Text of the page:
"'Ooh, I love a good
massage,' Bubbles cooed, leaning into the pressure. 'You’re so good at
it. What is it you do for a living?'
She barely registered the pricking sensation.
'I’m a butcher,' he whispered hotly into her ear whilst simultaneously
thrusting the tip of a lethally honed boning knife between the
first and second vertebrae of her neck, severing the spinal cord'."
Reviewed by Sheila Cornelius
Secrets, revenge and the hand of fate are key ingredients in these
fifteen tales with a twist; memorable characters and sparky language
add to their appeal.
geography plays a role in stories written by women who either live
in Wales or have strong Welsh connections. Typical settings are farms
and small communities. A body in a disused mine-shaft for instance, in
Caroline Clark’s poignant Tailings, comes to light only after a number of years because it’s in an isolated hill farm.
importance of conformity in small communities is evident in the way
characters behave, too. The sudden appearance of a homicidal maniac in
an isolated farmhouse in Delphine Richards’ The Visitor
creates a frisson of suspense but comedy ensues when the owner’s first
concern is a fear that the assassin will scatter soil on the carpet: "I
didn’t want to give anyone the opportunity to say that Beth Price kept
a dirty house".
In this story, as in in several others, the
country environment influences the choice of murder weapon, more likely
to be a pitchfork or a boning knife than a gun. A bullying rent
collector is chopped up and fed to the pigs in Maggie Cainen’s aptly
named story, Pork Pies, with
its grisly description of "massive molars clamping down, shredding the
pink pieces until not a scrap remained." An even more gruesome
fate awaits the unfortunate victims of the butcher/murderer in Christmas Present by Hilary Bowers, in a run-down urban district.
Country reservoirs are convenient for non-accidental drowning, as in Kay Sheard’s Cherry Pie, and burials are more likely to go unnoticed in remote locations, as depicted in Anita Rowe’s The Wolf in the Attic. The tale features one of many dysfunctional families whose secrets resurface to haunt and punish perpetrators.
Female voices suit the confessional nature of many of the tales.
Retribution often takes on biblical overtones, without explicit reference to religion. In Without a Trace,
by Rhia Herrad, the narrator’s memories of sexual abuse, and her fear
of "slowly going empty, like a balloon that’s losing air" eases the
readers understanding of the horrific revenge she takes. Bitter Harvest,
by Val Douglas, shows the workings of maternal love that ignores the
threat of violence in an offspring, as the mother "hardly noticed his
loose-lipped drooling mouth and his odd eyes".
Poverty is an issue in a number of the stories. In Yasmin Ali’s Man and Boy
children discover a gun while their mother is out at work. A lone
parent struggling to support her family, she has been coerced into
hiding the weapon in her home as a favour to her lover. Tension builds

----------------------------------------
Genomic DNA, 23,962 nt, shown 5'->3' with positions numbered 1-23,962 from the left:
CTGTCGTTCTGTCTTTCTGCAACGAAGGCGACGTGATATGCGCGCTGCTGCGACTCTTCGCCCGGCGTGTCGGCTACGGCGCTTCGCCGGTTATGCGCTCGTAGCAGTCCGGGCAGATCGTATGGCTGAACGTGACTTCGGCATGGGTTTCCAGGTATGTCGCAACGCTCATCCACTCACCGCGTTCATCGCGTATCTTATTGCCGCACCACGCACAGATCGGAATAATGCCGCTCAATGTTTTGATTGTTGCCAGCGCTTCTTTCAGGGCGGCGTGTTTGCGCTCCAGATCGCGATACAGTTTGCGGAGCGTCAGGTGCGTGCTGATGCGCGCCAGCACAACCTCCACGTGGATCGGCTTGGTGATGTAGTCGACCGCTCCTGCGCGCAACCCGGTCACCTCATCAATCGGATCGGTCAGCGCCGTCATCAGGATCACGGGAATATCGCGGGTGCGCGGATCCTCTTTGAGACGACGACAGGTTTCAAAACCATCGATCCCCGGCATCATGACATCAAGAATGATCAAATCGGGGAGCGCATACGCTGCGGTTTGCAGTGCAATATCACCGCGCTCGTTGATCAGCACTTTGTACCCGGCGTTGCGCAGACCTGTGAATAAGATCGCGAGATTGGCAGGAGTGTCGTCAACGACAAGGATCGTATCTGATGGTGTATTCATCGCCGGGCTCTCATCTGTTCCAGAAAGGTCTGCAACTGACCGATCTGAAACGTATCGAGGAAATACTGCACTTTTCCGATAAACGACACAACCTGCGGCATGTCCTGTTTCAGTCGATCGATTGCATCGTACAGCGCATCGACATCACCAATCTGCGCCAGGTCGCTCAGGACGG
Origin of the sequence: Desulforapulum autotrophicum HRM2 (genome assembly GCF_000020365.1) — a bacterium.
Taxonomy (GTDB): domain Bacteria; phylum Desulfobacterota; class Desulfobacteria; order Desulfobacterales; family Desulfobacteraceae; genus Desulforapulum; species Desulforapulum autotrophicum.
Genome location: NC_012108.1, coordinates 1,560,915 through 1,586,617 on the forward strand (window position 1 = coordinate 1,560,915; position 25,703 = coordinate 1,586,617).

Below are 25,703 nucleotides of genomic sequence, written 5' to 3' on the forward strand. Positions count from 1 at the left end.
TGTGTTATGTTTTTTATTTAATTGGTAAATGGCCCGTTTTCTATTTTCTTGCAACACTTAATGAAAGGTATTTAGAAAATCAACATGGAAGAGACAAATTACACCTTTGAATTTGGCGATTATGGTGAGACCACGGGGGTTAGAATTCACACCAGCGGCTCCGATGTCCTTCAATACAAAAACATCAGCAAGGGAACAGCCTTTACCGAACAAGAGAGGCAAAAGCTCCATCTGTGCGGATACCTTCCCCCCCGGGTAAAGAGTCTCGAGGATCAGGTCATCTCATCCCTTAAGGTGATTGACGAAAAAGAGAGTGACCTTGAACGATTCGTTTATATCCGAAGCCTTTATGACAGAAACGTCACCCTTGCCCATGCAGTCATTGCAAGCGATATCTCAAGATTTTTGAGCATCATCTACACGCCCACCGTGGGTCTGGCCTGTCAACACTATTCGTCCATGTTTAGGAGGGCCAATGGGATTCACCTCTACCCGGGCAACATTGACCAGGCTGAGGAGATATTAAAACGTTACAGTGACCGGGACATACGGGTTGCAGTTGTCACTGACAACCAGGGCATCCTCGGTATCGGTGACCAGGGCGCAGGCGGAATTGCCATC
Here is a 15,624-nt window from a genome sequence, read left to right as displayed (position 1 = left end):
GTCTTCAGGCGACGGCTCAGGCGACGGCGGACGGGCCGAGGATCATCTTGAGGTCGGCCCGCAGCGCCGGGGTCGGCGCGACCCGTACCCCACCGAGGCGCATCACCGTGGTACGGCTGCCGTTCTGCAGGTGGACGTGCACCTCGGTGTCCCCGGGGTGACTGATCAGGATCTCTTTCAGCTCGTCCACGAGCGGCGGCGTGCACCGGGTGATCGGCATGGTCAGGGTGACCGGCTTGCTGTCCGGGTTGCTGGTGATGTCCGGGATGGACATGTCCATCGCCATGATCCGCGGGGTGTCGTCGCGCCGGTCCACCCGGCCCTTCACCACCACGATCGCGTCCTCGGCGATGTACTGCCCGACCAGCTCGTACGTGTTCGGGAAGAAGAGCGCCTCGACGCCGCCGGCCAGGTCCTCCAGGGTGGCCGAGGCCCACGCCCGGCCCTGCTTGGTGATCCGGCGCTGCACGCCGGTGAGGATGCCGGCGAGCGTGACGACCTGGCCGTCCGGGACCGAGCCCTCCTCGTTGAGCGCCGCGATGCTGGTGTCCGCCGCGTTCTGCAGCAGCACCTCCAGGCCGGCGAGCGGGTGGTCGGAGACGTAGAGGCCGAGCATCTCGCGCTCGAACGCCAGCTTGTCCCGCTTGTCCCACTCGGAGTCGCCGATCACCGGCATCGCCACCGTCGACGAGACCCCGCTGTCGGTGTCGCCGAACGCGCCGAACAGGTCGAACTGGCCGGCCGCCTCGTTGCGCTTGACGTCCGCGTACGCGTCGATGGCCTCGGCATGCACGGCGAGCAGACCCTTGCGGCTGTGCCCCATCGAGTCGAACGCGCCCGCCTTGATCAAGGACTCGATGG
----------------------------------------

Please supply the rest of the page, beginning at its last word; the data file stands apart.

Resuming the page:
as brother and sister use it in their games:
"I bet you couldn’t
shoot me!" she giggled, and picked up a cushion and hurled it at her
brother. He loosed one hand from the gun, catching the cushion and
lobbing it back at his sister.Even the three tales set in foreign cities feature close-knit groups. Ten Little Londoners
by Joy Tucker is a retrospective account of women who share a large
room and who choose one of their number as a scape-goat. Again, the
murder is concealed and only comes to light when the body turns up in a
medical dissection room. Within a Whisker,
by Beryl Roberts is a sleazy drama in which a Johannesburg conman plots
his "exit-visa out of hell". He and his two hapless sidekicks meet with
their nemesis from an unexpected source. New York-based China Doll
by Kate Kinnersley is a pastiche of the hardboiled detective genre,
featuring a femme fatale who is "the kinda babe you always wish would
come into your life on a cold, wet, lonely night."
Humour frequently adds piquancy to the language. The Sound of Crying
by H D Lewis has a creepy receptionist-narrator who with a sharply
satirical turn of phrase to describe her employer, a doctor, who
"passed his medical degree with flying halitosis, specialising in
general practice and specific groping."
The influence of Dylan Thomas’s Under Milk Wood is felt most keenly, in Killing the Village Cat
by Jan Baker. This small-town black comedy features a vengeful widower
plagued by predatory females, including one who looks "like an
overstuffed sofa" and makes fruitcake "the consistency of which would
have been the envy of council workers repairing the pot-holes in the
All the tales feature a satisfying twist, some more unexpected than others. The Emerald Earring
by Sue Anderson, for instance, the only story without a death, features
a young woman who neatly turns the tables on idle boyfriend. It’s
unusual in having an upper-class character, the comically portrayed Mrs
Pomeroy ("I’m an aristocrat by nature") and an ear-ring wearing lapdog.
summary, the sheer variety and craft of these stories makes for a very
satisfying read while reminding us of the drama underlying apparently